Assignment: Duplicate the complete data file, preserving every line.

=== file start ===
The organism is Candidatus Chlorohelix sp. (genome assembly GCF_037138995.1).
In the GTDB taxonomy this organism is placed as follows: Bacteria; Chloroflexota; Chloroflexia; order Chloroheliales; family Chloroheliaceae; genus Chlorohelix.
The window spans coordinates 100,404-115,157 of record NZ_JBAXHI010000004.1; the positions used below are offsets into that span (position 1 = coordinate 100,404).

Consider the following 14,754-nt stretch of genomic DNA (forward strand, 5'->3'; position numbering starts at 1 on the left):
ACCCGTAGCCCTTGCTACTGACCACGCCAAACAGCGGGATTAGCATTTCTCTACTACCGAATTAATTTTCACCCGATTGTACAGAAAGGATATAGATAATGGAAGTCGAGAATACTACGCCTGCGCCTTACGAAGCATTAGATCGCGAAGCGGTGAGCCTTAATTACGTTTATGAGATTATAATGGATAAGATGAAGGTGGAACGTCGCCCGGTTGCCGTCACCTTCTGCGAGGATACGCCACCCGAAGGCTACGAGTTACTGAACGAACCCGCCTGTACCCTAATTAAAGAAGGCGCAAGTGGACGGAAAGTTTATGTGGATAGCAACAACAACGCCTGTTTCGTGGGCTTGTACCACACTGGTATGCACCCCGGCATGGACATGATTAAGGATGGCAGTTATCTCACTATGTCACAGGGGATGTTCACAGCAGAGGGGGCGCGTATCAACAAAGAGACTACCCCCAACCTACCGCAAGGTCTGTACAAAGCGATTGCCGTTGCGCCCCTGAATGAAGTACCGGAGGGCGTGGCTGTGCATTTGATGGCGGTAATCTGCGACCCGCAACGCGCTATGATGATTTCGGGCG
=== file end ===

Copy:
The organism is Candidatus Chlorohelix sp. (genome assembly GCF_037138995.1).
In the GTDB taxonomy this organism is placed as follows: Bacteria; Chloroflexota; Chloroflexia; order Chloroheliales; family Chloroheliaceae; genus Chlorohelix.
The window spans coordinates 100,404-115,157 of record NZ_JBAXHI010000004.1; the positions used below are offsets into that span (position 1 = coordinate 100,404).

Consider the following 14,754-nt stretch of genomic DNA (forward strand, 5'->3'; position numbering starts at 1 on the left):
ACCCGTAGCCCTTGCTACTGACCACGCCAAACAGCGGGATTAGCATTTCTCTACTACCGAATTAATTTTCACCCGATTGTACAGAAAGGATATAGATAATGGAAGTCGAGAATACTACGCCTGCGCCTTACGAAGCATTAGATCGCGAAGCGGTGAGCCTTAATTACGTTTATGAGATTATAATGGATAAGATGAAGGTGGAACGTCGCCCGGTTGCCGTCACCTTCTGCGAGGATACGCCACCCGAAGGCTACGAGTTACTGAACGAACCCGCCTGTACCCTAATTAAAGAAGGCGCAAGTGGACGGAAAGTTTATGTGGATAGCAACAACAACGCCTGTTTCGTGGGCTTGTACCACACTGGTATGCACCCCGGCATGGACATGATTAAGGATGGCAGTTATCTCACTATGTCACAGGGGATGTTCACAGCAGAGGGGGCGCGTATCAACAAAGAGACTACCCCCAACCTACCGCAAGGTCTGTACAAAGCGATTGCCGTTGCGCCCCTGAATGAAGTACCGGAGGGCGTGGCTGTGCATTTGATGGCGGTAATCTGCGACCCGCAACGCGCTATGATGATTTCGGGCG